in Uruguay was the toast of global football even before the first World Cup was played there in 1930. Part of the reason FIFA elected to play the inaugural tournament in the South American nation instead of Europe — Italy, the Netherlands, Spain, and Sweden also submitted bids to host the novel event — was that La Celeste was the reigning world champs, having won back-to-back Olympic gold medals at the 1924 and ‘28 Summer Games.
Thirteen teams competed. The hosts won their group to advance to the last four, then beat Yugoslavia — a team they had trounced 7-1 at Paris ‘24 — 6-1 to reach the final.
In front of 93,000 fans at Estadio Centenario in Montevideo, Uruguay stormed back from a 2-1 halftime deficit to win 4-2. FIFA president Jules Rimet presented La Celeste with the trophy that would later be named for him, but Uruguay would not defend their title. The country boycotted the 1934 event in Italy in protest of just four European teams making the cross-Atlantic trek four years before.
Watch Uruguay wins the first World Cup
Ronaldinho’s cheeky free-kick
Shot or cross? We might never know the true answer. What’s not up for debate is this: Ronaldinho’s stunning 50-yard free kick for Brazil against England in the 2002 quarterfinals is one of the greatest World Cup goals.
England had taken the lead in the game on a Michael Owen strike midway through the first half. Rivaldo equalized for Brazil just before halftime. Five minutes after the break, Ronaldinho lined up over a dead ball in midfield. It was way too far away from David Seaman’s net for Ronaldinho to attempt to score directly — or so Seaman and the tens of millions of fans watching around the globe thought.
The Three Lions backstop duly positioned himself to defend the cross. So when Ronaldinho lofted his effort deep into England’s penalty area, Seaman was in trouble. The ball sailed over the backpedaling keeper’s outstretched hand and just under the crossbar, giving Brazil a lead they wouldn’t relinquish.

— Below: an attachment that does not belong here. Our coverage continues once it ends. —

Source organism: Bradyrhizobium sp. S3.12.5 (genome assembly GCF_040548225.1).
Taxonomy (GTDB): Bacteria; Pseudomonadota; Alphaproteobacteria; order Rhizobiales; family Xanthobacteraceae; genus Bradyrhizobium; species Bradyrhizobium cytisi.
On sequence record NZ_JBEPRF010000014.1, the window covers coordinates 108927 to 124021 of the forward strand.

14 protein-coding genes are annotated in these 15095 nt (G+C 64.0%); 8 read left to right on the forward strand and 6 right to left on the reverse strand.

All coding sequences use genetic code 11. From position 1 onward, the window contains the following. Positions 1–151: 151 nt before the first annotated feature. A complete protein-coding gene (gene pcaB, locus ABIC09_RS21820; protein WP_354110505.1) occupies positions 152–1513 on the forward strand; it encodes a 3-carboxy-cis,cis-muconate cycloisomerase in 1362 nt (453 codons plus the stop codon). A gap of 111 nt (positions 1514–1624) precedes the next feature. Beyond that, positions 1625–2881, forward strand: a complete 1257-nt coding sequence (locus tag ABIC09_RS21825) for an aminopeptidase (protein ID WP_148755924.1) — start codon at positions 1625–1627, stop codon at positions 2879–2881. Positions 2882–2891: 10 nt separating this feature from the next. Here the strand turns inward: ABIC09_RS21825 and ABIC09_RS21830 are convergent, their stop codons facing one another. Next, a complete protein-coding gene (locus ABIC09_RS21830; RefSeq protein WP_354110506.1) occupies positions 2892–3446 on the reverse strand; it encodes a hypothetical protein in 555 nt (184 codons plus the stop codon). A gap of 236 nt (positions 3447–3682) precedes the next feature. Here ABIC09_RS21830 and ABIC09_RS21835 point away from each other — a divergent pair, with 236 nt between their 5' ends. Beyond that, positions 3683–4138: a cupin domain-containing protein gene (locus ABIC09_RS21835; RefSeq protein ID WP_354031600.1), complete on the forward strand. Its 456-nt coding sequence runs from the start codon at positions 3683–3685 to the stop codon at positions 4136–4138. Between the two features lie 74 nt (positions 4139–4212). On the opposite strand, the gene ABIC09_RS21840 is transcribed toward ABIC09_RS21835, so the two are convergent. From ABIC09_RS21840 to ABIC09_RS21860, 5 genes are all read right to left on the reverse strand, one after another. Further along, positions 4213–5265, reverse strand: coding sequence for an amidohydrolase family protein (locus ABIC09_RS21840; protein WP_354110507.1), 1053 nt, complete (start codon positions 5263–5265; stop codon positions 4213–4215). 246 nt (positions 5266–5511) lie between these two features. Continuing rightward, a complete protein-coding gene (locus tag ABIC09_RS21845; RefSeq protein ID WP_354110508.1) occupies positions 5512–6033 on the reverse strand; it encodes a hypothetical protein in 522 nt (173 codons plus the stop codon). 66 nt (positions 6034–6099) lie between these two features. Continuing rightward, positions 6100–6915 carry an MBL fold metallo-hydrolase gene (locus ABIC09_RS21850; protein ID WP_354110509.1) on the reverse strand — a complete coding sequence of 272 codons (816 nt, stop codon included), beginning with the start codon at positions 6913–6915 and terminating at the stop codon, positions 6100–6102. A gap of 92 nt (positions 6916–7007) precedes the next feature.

Ronaldinho insisted in an interview years later that he decided to shoot after noticing Seaman off his line, but many still have their doubts. Here’s another fact: it was a hugely important goal for Brazil, which went on to hoist its record fifth World Cup.
Watch Ronaldinho’s cheeky free-kick
A howler from James Rodriguez,
The Colombian attacker, arrived in Brazil slowly. Still, he methodically climbed the professional ladder, moving from his home country to clubs in Argentina, Portugal, and Monaco. He had just five international goals in the sport’s premier event.
But James exploded once the 20th World Cup began. He carried Los Cafeteros to the quarterfinals for the first time, leading all players with six goals. The breakout performance would help him land a contract with Real Madrid later that summer.
The most impressive goal of the lot came in Colombia’s first 2-0 win over South American rival Uruguay in the round of 16. The turn-and-strike missile was voted the best of the tournament and won the FIFA Puskás Award as the most beautiful goal of the year. Pretty good for someone only soccer diehards had heard of when 2014 began.
Watch James rips the goal of the year
A storybook start in South Africa.
The pressure was on the host nation in the opening match of the 2010 World Cup. South Africa had the privilege and responsibility of hosting the tournament’s first game on African soil, but fans across the continent feared the worst.
There were serious questions about the ability of Bafana Bafana — which got an automatic berth as the home team — to compete with the best in the sport. South Africa had won just one of its six outings over its two previous World Cup appearances, in 1998 and 2002, and the country had failed to qualify for the 2006 event. In other words, the pressure was on. So the entire continent erupted when Siphiwe Tshabalala hit a long-range missile past Mexican goalkeeper Oscar Perez and into the top corner of the net in front of a packed stadium in Johannesburg.
It turned out to be the high point for the hosts, who conceded a late equalizer to El Tri and eventually became the first (and still only) home side not to qualify for the knockout stage. But what a goal it was. Siphiwe Tshabalala made sure he was the first to score in the first World Cup held on African soil.
Watch Tshabalala wows the world
Senegal stuns France.